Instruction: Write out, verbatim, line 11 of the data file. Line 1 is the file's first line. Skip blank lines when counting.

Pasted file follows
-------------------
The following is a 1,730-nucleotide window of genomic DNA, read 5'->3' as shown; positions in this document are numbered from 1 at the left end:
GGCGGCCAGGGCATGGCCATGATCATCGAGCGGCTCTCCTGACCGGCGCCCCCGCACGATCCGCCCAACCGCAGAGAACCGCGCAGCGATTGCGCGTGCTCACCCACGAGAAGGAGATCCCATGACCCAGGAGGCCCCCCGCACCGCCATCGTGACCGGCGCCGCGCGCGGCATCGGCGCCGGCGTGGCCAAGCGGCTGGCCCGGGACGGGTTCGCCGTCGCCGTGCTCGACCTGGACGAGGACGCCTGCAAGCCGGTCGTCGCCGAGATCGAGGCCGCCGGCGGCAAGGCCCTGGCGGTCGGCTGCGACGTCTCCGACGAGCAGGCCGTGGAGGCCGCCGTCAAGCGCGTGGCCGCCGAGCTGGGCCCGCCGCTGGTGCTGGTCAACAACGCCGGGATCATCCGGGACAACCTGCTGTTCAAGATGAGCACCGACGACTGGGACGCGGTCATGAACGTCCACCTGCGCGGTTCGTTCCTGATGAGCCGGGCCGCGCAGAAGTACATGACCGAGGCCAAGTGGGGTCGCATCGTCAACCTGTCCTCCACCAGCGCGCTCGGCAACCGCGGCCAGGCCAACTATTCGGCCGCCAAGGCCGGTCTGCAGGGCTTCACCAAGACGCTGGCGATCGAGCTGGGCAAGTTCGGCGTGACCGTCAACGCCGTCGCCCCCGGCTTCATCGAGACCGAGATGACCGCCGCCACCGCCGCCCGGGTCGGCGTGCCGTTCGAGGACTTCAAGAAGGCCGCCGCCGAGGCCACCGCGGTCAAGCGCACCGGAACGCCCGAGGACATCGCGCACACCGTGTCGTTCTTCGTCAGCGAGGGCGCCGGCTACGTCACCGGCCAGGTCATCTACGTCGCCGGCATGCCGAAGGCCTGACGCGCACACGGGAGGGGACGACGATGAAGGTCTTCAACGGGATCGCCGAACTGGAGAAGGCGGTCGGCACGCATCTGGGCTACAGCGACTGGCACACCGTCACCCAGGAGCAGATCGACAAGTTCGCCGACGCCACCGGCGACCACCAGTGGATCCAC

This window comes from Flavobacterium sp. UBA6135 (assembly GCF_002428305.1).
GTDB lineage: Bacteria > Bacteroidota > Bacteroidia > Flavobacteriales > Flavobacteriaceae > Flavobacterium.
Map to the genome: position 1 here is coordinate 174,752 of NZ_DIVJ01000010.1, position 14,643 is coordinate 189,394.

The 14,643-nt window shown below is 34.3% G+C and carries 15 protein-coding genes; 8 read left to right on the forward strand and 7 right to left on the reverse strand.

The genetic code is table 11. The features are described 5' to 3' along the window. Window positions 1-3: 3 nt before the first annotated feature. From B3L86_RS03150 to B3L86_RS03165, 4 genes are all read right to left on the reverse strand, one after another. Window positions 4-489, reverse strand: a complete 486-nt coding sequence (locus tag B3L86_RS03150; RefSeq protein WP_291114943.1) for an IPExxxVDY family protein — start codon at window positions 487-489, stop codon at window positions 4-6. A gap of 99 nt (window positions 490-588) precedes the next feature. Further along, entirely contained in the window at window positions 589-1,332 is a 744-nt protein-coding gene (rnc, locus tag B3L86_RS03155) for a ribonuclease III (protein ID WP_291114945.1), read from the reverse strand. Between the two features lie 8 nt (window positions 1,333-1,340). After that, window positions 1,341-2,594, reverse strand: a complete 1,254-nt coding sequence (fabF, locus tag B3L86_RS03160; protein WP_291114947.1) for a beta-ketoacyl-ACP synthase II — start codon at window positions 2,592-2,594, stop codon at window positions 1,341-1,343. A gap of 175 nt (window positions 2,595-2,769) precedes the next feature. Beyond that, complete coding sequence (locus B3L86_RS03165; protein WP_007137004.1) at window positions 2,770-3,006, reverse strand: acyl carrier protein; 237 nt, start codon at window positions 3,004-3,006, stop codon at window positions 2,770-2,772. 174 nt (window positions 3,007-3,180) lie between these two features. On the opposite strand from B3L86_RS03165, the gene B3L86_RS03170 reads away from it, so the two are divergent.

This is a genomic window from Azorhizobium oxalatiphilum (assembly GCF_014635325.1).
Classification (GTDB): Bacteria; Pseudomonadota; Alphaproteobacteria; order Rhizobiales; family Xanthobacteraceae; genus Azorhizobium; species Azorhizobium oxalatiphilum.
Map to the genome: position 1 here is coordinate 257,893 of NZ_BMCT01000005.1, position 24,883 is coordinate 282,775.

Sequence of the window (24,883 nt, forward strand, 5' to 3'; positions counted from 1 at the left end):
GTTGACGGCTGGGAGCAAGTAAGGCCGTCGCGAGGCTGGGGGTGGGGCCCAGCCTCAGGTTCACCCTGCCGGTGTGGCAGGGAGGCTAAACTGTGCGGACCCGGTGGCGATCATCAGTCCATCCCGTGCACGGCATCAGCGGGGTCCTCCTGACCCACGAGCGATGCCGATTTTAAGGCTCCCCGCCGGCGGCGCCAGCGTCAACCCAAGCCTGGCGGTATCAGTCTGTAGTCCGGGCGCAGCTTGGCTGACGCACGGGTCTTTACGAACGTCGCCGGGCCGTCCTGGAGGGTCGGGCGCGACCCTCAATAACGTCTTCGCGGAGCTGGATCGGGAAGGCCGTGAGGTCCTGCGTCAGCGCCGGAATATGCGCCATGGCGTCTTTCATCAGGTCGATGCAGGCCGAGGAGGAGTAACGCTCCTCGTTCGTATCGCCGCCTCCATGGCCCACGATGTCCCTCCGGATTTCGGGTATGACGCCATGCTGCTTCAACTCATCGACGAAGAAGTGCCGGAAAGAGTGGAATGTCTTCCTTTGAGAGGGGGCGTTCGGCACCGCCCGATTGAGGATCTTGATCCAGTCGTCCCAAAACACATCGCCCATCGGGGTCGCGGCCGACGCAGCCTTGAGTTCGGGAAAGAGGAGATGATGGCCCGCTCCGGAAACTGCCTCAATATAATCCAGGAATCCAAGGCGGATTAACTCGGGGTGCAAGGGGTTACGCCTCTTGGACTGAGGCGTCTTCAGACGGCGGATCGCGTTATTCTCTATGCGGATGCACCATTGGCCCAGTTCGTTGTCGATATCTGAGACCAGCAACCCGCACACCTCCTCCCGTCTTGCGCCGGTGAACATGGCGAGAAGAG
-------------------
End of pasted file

Sequence of the window (24,883 nt, forward strand, 5' to 3'; positions counted from 1 at the left end):